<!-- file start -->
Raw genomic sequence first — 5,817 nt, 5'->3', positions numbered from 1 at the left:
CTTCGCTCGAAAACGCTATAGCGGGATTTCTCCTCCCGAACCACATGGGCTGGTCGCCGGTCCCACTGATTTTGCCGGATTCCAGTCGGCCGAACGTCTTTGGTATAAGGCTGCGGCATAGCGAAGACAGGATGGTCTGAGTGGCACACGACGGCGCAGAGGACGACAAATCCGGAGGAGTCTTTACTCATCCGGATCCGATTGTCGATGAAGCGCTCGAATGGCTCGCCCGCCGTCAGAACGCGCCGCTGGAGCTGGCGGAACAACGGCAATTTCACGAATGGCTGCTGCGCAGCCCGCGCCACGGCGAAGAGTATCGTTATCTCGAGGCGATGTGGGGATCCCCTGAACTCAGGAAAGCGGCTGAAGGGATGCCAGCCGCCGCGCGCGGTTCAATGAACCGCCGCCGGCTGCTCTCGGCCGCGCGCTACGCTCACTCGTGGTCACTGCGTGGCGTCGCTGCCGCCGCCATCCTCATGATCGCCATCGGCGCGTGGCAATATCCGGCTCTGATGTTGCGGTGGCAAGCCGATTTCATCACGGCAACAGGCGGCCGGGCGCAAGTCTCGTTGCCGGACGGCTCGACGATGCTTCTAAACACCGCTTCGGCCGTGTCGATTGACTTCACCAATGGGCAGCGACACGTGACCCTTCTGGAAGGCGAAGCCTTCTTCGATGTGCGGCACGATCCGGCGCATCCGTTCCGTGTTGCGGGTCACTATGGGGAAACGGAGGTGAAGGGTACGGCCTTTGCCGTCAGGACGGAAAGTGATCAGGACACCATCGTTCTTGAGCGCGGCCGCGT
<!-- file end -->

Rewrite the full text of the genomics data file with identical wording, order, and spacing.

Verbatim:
Raw genomic sequence first — 5,817 nt, 5'->3', positions numbered from 1 at the left:
CTTCGCTCGAAAACGCTATAGCGGGATTTCTCCTCCCGAACCACATGGGCTGGTCGCCGGTCCCACTGATTTTGCCGGATTCCAGTCGGCCGAACGTCTTTGGTATAAGGCTGCGGCATAGCGAAGACAGGATGGTCTGAGTGGCACACGACGGCGCAGAGGACGACAAATCCGGAGGAGTCTTTACTCATCCGGATCCGATTGTCGATGAAGCGCTCGAATGGCTCGCCCGCCGTCAGAACGCGCCGCTGGAGCTGGCGGAACAACGGCAATTTCACGAATGGCTGCTGCGCAGCCCGCGCCACGGCGAAGAGTATCGTTATCTCGAGGCGATGTGGGGATCCCCTGAACTCAGGAAAGCGGCTGAAGGGATGCCAGCCGCCGCGCGCGGTTCAATGAACCGCCGCCGGCTGCTCTCGGCCGCGCGCTACGCTCACTCGTGGTCACTGCGTGGCGTCGCTGCCGCCGCCATCCTCATGATCGCCATCGGCGCGTGGCAATATCCGGCTCTGATGTTGCGGTGGCAAGCCGATTTCATCACGGCAACAGGCGGCCGGGCGCAAGTCTCGTTGCCGGACGGCTCGACGATGCTTCTAAACACCGCTTCGGCCGTGTCGATTGACTTCACCAATGGGCAGCGACACGTGACCCTTCTGGAAGGCGAAGCCTTCTTCGATGTGCGGCACGATCCGGCGCATCCGTTCCGTGTTGCGGGTCACTATGGGGAAACGGAGGTGAAGGGTACGGCCTTTGCCGTCAGGACGGAAAGTGATCAGGACACCATCGTTCTTGAGCGCGGCCGCGT